7. The wheelchair according to claim 6, further comprising gears coupled by an endless chain, an endless toothed belt, a gear train, a cardan drive or another mechanical drive.
8. The wheelchair according to claim 1, wherein the castor is kept by spring force in the normal position in which the at least one front wheel at the elevated position or the at least one rear wheel at the elevated position are in a position above the plane of motion.
9. The wheelchair according to claim 8, wherein the castor is kept by a motor in the normal position.
10. The wheelchair according to claim 1 wherein on each side of the wheelchair at least one front wheel is provided, and wherein the front wheels are castors.
11. A wheelchair with middle wheel drive, said wheel chair comprising:
two middle wheels separately driven by motor power; and
at least one front wheel and at least one rear wheel, the front wheel being located at an elevated position above the plane of motion, the front wheel driven by motor power and the rear wheel comprising a castor.
12. The wheelchair according to claim 11, wherein the rear wheel is a spring suspended castor.
13. The wheelchair according to claim 12, wherein the castor is a twin castor.
14. The wheelchair according to claim 12, wherein the castor has at least one spring articulation.
15. The wheelchair according to claim 14, wherein the castor has two spring articulations.
16. The wheelchair according to claim 11, wherein the at least one front wheel includes a front wheel provided on each side of the wheel chair.
17. The wheelchair according to claim 11 wherein the at least one rear wheel includes a rear wheel provided on each side of the wheel chair.
18. The wheelchair according to claim 11, further comprising a common drive for the two middle wheels and the at least one front wheel.
19. The wheelchair according to claim 18, further comprising gears coupled by an endless chain, an endless toothed belt, a gear train, a cardan drive or another mechanical drive.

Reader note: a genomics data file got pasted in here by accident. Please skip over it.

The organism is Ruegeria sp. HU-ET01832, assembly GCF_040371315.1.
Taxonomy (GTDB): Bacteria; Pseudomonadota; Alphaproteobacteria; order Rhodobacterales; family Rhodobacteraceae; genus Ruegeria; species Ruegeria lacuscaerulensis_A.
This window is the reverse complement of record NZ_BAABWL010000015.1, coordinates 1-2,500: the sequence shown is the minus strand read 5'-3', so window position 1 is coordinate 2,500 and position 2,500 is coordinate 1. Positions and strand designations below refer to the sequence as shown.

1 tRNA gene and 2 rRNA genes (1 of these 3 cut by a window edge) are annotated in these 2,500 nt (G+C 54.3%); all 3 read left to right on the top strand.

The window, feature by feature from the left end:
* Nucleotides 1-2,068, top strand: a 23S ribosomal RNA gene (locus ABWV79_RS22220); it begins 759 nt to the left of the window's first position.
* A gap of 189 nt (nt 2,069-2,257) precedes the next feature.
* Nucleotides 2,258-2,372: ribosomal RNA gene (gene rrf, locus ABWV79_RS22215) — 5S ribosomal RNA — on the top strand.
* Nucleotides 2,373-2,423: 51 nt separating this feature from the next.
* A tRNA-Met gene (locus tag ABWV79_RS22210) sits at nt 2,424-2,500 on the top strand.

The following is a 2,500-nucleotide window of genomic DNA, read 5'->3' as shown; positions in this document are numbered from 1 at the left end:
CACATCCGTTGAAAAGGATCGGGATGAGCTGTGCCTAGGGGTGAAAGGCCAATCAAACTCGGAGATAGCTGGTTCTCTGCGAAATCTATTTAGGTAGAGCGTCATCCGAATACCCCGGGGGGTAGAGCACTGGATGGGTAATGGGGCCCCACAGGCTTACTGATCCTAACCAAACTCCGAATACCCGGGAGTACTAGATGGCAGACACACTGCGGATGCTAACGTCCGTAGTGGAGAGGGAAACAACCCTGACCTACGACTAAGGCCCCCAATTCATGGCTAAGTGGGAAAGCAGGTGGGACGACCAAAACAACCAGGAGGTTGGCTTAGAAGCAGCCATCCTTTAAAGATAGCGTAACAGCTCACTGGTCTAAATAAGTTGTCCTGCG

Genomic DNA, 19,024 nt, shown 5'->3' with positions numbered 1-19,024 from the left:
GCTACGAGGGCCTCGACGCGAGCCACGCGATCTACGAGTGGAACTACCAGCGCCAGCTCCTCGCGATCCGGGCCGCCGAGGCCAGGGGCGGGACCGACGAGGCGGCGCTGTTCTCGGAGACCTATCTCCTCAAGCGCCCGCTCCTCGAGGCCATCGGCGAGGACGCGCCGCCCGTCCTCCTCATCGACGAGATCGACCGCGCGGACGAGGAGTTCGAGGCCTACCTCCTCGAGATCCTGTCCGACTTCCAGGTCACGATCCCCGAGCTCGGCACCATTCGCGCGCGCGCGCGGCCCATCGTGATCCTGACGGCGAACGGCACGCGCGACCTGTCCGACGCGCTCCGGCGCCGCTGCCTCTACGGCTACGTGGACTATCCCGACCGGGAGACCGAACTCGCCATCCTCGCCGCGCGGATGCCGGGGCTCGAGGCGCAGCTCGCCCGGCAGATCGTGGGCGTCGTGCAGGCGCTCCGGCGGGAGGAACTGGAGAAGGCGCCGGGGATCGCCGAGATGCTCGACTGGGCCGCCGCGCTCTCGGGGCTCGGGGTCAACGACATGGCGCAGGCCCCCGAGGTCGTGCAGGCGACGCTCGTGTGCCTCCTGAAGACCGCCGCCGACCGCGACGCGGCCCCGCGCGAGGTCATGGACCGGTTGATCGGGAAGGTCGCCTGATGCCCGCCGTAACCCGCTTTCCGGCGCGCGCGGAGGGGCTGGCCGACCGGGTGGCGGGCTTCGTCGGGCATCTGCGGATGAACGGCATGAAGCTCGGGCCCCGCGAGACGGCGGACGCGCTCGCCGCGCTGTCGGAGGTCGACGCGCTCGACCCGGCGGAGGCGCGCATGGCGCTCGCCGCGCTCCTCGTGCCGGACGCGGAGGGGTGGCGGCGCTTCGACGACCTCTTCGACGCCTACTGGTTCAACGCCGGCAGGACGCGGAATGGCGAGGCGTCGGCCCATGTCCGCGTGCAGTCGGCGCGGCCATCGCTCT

20. A wheelchair with middle wheel drive, said wheelchair comprising:
two middle wheels separably driven by motor power;
at least one front wheel and at least one rear wheel, at least the rear wheel or the front wheel being located at an elevated position above the plane of motion, and driven by motor power;
a castor located near the at least one rear wheel at the elevated position or the at least one front wheel at the elevated position to keep at least one of the at least one rear wheel and the at least one front wheel in the elevated position above the plane of motion, the castor being adjustable in height to permit the rear wheel at the elevated position or the front wheel at the elevated position to contact the ground when an obstacle is to be surmounted;
one of the two middle wheels, the at least one front wheel at the elevated position or the at least one rear wheel at the elevated position being provided on each side of the wheel chair; and
a common drive, comprising gears coupled by an endless chain, an endless toothed belt, a gear train, a cardan drive or another mechanical drive, provided for at least the two middle wheels and at least one of the at least one front wheel at the elevated position and the at least one rear wheel at the elevated position.
21. The wheelchair according to claim 20, wherein the at least one front wheel includes a front wheel provided on each side of the wheelchair and the at least one rear wheel includes a rear wheel on each side of the wheelchair.
22. The wheelchair according to claim 21, wherein the castor is located in the middle between the rear wheels at the elevated position or the front wheels at the elevated position, respectively.